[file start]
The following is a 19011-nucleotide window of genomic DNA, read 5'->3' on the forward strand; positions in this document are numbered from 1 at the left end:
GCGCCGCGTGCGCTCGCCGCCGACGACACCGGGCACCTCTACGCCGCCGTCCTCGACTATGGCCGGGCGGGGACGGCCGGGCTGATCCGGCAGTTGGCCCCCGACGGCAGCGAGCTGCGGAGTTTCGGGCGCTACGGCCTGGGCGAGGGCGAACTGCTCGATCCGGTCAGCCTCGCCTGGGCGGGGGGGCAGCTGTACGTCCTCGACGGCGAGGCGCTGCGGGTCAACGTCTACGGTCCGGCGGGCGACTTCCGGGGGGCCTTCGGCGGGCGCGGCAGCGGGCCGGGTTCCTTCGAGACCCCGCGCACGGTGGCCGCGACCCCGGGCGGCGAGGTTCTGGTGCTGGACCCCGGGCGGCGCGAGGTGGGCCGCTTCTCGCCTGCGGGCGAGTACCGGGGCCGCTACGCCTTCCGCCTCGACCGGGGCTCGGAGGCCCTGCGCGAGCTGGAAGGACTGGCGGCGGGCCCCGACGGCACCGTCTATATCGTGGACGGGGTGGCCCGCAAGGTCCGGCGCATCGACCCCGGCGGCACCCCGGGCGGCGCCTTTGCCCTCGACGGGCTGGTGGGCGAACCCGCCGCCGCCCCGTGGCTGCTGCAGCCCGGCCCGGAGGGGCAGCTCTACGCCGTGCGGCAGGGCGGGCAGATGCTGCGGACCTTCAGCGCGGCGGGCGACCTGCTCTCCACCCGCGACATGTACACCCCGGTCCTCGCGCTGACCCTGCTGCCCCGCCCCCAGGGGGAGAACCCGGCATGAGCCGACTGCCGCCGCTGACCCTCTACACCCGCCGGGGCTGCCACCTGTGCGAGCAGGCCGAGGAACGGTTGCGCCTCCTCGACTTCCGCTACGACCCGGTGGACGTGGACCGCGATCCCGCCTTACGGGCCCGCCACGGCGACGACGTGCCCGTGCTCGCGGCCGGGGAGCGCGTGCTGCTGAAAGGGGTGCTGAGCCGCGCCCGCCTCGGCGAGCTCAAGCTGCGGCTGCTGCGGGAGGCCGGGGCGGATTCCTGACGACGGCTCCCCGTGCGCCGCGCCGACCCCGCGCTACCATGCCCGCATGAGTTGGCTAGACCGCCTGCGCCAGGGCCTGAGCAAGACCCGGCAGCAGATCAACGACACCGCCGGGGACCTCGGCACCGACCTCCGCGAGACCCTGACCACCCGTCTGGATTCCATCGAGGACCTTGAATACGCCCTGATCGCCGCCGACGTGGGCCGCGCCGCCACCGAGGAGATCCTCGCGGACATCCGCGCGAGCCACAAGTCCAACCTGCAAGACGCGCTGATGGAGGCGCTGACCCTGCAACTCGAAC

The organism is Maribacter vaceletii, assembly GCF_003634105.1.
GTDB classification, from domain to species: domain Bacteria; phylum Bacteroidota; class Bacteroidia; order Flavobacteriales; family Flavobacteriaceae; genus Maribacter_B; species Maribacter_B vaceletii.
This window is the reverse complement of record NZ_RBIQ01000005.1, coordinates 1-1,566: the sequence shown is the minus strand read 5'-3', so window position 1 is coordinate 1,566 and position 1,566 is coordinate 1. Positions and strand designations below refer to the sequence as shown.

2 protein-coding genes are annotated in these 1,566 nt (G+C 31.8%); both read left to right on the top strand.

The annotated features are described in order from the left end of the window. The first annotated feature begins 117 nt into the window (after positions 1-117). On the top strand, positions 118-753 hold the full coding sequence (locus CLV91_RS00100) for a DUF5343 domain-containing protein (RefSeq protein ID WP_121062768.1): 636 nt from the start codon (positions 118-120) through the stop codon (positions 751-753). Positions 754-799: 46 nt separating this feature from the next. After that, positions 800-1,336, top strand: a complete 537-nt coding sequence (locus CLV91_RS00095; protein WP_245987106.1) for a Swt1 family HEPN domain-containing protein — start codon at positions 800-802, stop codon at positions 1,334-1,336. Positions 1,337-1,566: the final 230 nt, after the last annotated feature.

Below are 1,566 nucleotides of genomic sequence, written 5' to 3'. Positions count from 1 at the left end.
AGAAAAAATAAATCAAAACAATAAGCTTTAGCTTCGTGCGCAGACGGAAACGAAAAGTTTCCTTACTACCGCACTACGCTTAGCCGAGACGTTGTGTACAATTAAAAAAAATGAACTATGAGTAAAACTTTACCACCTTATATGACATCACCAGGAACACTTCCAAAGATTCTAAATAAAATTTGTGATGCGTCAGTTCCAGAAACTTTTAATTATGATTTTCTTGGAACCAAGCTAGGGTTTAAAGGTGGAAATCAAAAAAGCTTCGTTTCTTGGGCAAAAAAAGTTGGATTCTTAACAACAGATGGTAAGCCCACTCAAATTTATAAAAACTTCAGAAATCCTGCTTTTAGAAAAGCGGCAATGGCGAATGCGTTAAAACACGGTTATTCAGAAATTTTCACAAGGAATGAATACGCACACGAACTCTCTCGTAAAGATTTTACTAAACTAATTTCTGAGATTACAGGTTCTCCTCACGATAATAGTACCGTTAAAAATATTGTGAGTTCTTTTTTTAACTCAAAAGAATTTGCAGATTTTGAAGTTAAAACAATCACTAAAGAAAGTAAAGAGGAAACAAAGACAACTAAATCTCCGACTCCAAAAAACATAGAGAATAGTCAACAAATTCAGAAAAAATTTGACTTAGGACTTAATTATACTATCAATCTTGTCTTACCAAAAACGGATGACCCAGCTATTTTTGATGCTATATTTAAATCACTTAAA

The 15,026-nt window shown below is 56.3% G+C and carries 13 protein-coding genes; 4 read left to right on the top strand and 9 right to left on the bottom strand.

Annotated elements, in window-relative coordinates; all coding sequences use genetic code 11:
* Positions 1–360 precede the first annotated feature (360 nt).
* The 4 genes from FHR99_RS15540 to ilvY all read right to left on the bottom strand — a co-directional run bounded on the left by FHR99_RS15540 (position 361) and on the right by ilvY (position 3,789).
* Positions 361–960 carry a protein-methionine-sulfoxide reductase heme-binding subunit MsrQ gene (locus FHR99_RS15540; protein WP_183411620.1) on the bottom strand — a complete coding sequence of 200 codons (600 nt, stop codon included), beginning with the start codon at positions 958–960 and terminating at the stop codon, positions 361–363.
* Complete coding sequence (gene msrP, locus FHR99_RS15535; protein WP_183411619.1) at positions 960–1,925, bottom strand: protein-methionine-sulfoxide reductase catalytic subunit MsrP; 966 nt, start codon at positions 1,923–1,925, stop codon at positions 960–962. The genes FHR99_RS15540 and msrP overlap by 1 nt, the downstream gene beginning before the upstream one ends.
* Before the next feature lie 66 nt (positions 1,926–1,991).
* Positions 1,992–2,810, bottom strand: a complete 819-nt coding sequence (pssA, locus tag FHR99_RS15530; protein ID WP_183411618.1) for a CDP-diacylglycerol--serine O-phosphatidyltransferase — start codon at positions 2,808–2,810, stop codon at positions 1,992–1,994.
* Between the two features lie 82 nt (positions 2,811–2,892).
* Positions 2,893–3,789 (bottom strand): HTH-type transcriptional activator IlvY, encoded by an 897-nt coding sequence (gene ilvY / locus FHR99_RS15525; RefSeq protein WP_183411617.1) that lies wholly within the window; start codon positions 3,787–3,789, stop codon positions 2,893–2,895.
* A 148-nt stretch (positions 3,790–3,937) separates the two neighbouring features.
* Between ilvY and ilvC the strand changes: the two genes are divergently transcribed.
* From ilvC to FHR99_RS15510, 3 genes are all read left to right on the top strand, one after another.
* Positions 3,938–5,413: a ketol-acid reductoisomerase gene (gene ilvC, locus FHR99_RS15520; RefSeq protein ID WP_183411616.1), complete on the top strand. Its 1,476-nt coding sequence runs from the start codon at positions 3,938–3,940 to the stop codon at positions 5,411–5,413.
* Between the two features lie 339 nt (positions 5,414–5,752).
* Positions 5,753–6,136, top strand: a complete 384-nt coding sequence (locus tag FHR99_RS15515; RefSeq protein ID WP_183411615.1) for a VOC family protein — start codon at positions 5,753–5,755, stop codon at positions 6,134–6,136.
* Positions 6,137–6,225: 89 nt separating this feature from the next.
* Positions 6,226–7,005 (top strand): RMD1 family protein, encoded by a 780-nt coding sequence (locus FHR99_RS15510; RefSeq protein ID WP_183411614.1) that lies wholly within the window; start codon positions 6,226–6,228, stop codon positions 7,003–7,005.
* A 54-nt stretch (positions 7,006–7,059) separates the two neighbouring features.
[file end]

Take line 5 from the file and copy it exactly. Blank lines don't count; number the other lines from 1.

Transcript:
This window is the reverse complement of record NZ_RBIQ01000005.1, coordinates 1-1,566: the sequence shown is the minus strand read 5'-3', so window position 1 is coordinate 1,566 and position 1,566 is coordinate 1. Positions and strand designations below refer to the sequence as shown.